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10 Years Later, Superstorm Sandy Causes NYC to Rethink Building

Abandon some places and fortify others from climate impacts.

New York City is a complicated place to live. The “canyons of the city” don’t exist everywhere and the approach to climate change is not the same across the city and the various income demographics.

There are poorer sections of NYC that were inundated during Superstorm Sandy. These are or were modest homes, some dating back a century. The solution to repeated flooding that happens in those areas is to buy out the property and create greenscapes where no homes exist, except the isolated few who refused to sell.

Then there are areas where parks have trees being cut down to build flood walls to hold back the sea.

Lastly, more walls to protect Manhattan and the high price real estate that is what we typically think of when we think downtown New York. The challenge is that not everyone is in agreement on which tactic to use where. Thus there are lawsuits and delays, and billions in project funding getting unspent while the courts and public opinion clash.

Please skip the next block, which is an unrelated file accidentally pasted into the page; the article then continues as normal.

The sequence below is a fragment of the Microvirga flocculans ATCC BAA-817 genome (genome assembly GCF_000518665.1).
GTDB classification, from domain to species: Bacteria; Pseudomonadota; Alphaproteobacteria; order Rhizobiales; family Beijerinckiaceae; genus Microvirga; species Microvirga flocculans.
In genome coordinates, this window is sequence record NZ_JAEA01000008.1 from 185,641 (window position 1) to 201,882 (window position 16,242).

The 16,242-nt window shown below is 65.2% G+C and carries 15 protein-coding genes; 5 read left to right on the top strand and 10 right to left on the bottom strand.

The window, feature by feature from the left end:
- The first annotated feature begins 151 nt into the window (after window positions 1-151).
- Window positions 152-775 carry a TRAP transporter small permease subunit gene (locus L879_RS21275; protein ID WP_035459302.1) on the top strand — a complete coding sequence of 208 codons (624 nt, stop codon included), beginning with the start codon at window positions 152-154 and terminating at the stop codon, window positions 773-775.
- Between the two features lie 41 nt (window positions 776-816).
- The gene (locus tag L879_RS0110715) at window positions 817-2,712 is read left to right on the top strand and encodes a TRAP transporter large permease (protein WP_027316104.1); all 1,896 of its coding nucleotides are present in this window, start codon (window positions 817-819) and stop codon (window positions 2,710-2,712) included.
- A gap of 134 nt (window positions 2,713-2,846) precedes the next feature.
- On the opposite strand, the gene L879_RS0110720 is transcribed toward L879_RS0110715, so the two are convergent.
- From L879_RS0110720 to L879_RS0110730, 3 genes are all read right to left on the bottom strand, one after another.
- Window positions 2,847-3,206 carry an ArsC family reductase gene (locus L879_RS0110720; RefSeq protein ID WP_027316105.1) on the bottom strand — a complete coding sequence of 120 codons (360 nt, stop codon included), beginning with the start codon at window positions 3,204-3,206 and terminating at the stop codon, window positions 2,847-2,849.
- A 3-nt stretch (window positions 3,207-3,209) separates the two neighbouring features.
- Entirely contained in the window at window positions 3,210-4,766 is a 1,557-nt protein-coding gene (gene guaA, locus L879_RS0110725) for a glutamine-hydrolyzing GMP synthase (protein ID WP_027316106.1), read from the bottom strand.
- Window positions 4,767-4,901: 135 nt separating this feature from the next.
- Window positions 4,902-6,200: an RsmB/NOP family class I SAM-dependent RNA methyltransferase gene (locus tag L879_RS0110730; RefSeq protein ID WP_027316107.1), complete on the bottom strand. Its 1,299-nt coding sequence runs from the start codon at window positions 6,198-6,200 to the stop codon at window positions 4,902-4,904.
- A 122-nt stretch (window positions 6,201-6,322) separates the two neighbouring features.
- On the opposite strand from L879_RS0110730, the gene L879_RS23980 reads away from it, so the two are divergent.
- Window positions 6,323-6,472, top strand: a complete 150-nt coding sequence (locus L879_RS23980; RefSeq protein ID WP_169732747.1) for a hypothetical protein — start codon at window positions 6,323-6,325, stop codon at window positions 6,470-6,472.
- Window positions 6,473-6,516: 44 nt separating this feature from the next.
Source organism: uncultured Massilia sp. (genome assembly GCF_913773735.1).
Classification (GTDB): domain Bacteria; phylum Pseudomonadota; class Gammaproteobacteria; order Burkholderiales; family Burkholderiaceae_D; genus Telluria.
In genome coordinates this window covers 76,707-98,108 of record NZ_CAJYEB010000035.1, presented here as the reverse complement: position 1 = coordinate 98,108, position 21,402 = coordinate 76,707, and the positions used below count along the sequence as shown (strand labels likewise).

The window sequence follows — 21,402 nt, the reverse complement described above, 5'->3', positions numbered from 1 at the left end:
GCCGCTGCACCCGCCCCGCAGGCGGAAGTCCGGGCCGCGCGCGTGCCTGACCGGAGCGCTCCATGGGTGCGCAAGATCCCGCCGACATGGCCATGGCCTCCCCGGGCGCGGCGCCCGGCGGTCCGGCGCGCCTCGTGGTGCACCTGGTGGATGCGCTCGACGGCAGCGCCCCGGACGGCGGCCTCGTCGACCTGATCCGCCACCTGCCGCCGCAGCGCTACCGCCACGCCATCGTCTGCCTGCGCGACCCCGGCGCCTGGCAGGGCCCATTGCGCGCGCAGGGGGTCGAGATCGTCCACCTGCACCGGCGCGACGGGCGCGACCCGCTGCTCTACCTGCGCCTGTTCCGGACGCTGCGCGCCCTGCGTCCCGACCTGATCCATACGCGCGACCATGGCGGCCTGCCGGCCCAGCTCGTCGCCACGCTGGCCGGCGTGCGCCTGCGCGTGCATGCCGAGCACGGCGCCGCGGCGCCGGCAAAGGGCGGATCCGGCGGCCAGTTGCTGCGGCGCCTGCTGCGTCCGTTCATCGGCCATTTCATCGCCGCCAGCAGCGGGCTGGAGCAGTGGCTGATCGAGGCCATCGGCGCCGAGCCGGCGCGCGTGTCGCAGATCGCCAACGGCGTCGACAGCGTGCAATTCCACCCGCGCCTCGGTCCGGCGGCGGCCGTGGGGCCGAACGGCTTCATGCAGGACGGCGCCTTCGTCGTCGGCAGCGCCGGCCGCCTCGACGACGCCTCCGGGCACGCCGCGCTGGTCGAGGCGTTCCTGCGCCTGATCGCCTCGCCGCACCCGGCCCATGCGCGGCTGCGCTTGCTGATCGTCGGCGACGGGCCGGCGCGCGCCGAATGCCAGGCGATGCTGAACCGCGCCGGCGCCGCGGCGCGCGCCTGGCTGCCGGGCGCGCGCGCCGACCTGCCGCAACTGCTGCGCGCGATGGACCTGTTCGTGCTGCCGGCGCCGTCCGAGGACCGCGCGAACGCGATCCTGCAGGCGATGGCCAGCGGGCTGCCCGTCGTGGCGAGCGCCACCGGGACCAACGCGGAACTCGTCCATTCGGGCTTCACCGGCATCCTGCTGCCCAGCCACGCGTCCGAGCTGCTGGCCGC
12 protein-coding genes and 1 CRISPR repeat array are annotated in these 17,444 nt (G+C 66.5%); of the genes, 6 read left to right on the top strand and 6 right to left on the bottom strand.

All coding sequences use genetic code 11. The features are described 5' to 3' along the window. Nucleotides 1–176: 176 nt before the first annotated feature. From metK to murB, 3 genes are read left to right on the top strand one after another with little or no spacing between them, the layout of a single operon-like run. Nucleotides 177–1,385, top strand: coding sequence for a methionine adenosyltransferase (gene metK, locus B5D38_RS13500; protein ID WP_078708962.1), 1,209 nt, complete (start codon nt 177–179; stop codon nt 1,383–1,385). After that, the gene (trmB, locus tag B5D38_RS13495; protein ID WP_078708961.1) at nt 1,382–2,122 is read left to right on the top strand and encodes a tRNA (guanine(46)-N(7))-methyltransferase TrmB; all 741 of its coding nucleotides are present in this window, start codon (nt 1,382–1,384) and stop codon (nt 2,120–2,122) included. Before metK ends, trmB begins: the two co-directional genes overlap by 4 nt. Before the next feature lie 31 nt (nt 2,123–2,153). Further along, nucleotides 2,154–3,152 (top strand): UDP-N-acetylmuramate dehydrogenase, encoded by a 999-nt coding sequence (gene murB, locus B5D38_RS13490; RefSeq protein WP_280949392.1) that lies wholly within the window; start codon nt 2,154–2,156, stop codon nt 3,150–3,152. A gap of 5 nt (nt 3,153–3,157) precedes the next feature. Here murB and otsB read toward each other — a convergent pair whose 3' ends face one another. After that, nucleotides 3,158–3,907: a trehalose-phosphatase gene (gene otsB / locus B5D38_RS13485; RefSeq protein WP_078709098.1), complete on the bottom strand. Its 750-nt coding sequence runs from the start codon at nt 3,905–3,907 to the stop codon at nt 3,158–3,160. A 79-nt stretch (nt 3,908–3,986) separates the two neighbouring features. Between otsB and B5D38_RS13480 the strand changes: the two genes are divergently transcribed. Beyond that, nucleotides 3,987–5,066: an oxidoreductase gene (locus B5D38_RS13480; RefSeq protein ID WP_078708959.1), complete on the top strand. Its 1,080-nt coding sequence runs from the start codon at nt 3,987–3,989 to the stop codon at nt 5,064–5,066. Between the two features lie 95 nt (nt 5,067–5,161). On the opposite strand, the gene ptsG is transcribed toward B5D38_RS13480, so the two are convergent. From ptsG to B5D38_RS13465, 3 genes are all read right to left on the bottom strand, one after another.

A decade of time has passed and I always wonder if the “fixes,” whatever they may be, will be in place in time for the next hurricane. Nature waits for no man!
Eric Holdeman is a contributing writer for Emergency Management magazine and is the former director of the King County, Wash., Office of Emergency Management.